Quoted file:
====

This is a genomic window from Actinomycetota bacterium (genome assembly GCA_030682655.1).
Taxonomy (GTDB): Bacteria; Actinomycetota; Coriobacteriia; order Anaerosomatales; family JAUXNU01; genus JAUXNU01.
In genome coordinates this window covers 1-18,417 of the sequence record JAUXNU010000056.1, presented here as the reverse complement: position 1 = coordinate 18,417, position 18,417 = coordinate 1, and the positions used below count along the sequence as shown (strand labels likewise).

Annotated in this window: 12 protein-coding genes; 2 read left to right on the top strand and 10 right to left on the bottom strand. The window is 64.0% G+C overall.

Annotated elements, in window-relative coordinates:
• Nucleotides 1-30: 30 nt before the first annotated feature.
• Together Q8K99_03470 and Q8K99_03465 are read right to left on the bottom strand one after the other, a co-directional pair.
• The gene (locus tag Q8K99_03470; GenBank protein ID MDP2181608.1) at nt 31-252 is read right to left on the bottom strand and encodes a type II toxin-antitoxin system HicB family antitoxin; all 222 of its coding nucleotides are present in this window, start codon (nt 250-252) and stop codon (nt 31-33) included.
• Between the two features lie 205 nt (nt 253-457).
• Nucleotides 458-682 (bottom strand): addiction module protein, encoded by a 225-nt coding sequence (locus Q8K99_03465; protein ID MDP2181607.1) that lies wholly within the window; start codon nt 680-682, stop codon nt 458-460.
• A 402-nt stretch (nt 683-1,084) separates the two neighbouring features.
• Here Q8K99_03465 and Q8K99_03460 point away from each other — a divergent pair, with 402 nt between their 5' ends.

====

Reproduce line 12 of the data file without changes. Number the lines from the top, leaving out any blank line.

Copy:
• Here Q8K99_03465 and Q8K99_03460 point away from each other — a divergent pair, with 402 nt between their 5' ends.